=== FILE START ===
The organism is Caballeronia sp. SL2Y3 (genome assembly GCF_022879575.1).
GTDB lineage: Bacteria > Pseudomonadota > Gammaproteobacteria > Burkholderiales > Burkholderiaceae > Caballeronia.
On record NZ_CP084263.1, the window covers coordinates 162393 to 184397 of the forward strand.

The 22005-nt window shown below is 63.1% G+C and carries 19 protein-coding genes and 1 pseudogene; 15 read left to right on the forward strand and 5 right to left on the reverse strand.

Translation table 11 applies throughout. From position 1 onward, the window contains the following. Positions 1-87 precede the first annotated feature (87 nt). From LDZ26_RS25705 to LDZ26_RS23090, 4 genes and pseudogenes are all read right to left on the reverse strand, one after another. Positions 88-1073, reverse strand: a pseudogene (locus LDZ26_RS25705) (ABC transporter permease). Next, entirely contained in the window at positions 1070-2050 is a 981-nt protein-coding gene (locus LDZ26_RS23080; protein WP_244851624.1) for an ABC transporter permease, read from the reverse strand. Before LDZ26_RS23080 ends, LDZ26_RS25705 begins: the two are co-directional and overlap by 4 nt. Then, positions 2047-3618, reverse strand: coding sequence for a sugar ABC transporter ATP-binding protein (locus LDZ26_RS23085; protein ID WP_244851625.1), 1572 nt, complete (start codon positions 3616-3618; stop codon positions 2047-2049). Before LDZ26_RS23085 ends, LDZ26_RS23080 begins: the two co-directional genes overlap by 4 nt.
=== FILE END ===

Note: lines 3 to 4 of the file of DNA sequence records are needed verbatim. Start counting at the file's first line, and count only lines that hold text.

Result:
On record NZ_CP084263.1, the window covers coordinates 162393 to 184397 of the forward strand.

The 22005-nt window shown below is 63.1% G+C and carries 19 protein-coding genes and 1 pseudogene; 15 read left to right on the forward strand and 5 right to left on the reverse strand.